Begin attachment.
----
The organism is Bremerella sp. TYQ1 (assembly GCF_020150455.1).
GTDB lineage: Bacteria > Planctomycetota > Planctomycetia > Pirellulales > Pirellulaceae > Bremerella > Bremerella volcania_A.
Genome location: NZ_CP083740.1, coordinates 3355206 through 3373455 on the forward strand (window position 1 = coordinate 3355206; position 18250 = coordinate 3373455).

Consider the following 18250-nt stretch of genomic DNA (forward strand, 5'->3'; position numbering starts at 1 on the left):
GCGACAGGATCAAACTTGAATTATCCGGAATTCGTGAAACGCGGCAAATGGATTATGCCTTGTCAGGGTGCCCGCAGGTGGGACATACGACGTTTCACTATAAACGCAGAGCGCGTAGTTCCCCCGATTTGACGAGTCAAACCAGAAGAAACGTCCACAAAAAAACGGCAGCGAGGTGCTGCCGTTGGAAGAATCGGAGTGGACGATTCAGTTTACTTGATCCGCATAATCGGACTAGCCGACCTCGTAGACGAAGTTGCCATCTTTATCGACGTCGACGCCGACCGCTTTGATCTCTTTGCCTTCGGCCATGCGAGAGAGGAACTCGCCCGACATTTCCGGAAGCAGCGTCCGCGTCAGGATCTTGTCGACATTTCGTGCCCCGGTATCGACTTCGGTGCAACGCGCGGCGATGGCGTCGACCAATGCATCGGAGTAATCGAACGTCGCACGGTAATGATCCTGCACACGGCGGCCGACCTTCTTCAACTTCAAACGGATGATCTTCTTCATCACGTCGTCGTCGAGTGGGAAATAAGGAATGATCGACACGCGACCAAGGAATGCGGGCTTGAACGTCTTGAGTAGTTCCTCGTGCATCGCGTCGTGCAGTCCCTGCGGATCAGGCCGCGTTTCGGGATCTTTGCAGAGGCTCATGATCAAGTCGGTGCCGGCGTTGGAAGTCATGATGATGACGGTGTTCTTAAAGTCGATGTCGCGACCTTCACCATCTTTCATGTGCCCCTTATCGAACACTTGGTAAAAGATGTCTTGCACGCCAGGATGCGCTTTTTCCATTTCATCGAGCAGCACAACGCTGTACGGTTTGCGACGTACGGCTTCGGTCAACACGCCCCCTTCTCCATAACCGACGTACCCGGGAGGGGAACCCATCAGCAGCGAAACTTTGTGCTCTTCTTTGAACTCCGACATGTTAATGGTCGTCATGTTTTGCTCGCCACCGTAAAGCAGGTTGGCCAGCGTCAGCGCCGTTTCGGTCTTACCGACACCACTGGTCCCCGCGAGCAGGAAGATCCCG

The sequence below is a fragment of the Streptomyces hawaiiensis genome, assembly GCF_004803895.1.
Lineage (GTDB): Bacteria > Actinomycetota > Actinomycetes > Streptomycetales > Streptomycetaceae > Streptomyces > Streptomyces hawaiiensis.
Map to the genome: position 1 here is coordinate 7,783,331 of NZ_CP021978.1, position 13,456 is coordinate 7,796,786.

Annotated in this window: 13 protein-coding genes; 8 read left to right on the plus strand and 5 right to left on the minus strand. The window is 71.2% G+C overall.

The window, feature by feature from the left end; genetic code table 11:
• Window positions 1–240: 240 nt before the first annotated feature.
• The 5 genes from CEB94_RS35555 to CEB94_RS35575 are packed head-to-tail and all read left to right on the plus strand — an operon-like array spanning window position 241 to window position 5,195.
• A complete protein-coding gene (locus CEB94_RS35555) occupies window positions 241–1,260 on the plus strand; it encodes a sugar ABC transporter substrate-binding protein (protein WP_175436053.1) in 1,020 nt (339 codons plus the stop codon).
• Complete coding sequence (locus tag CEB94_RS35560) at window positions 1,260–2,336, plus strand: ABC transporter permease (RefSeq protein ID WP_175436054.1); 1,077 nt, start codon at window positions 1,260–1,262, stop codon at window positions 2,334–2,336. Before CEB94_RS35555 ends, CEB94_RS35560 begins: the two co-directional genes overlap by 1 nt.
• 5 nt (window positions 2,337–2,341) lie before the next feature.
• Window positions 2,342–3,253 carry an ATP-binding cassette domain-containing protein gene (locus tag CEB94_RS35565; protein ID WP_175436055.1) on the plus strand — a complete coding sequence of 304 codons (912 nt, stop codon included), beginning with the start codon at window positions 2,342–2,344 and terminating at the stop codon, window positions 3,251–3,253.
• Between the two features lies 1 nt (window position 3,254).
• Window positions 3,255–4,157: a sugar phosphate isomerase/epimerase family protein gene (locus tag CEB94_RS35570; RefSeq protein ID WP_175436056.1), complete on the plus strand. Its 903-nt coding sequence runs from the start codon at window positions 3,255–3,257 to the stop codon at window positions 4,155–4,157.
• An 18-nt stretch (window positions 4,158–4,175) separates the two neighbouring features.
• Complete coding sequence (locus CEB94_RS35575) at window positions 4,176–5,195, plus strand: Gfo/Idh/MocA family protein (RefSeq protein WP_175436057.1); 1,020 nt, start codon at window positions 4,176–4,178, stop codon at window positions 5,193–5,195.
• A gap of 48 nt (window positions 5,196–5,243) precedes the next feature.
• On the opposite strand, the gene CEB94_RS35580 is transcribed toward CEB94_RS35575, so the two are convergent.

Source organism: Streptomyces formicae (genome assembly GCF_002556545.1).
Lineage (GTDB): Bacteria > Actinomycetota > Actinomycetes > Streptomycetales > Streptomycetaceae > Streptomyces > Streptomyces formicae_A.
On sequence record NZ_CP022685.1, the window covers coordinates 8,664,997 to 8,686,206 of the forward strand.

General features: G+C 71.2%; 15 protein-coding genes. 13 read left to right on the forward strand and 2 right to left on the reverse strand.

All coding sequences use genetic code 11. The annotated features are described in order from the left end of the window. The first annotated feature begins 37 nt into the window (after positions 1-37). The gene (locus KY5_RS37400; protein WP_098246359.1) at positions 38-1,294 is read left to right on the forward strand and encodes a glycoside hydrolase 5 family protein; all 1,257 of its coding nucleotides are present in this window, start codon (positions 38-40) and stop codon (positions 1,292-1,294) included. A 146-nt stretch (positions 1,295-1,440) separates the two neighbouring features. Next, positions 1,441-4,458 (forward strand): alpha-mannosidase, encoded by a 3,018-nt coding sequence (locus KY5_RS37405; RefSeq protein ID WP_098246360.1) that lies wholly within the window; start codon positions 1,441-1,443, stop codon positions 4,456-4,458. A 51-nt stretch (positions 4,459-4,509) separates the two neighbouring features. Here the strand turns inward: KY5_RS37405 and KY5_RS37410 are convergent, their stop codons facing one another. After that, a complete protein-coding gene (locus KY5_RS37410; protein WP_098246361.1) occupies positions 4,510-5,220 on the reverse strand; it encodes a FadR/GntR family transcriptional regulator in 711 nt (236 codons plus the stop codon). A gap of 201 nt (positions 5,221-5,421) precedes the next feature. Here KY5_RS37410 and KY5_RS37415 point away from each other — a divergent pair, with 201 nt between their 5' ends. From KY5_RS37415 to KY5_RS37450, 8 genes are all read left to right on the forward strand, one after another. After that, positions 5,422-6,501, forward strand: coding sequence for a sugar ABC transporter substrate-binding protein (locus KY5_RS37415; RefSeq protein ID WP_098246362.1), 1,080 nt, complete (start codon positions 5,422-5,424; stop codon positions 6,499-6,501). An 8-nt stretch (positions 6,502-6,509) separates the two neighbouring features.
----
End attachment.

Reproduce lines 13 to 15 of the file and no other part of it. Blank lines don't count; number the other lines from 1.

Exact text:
• A complete protein-coding gene (locus CEB94_RS35555) occupies window positions 241–1,260 on the plus strand; it encodes a sugar ABC transporter substrate-binding protein (protein WP_175436053.1) in 1,020 nt (339 codons plus the stop codon).
• Complete coding sequence (locus tag CEB94_RS35560) at window positions 1,260–2,336, plus strand: ABC transporter permease (RefSeq protein ID WP_175436054.1); 1,077 nt, start codon at window positions 1,260–1,262, stop codon at window positions 2,334–2,336. Before CEB94_RS35555 ends, CEB94_RS35560 begins: the two co-directional genes overlap by 1 nt.
• 5 nt (window positions 2,337–2,341) lie before the next feature.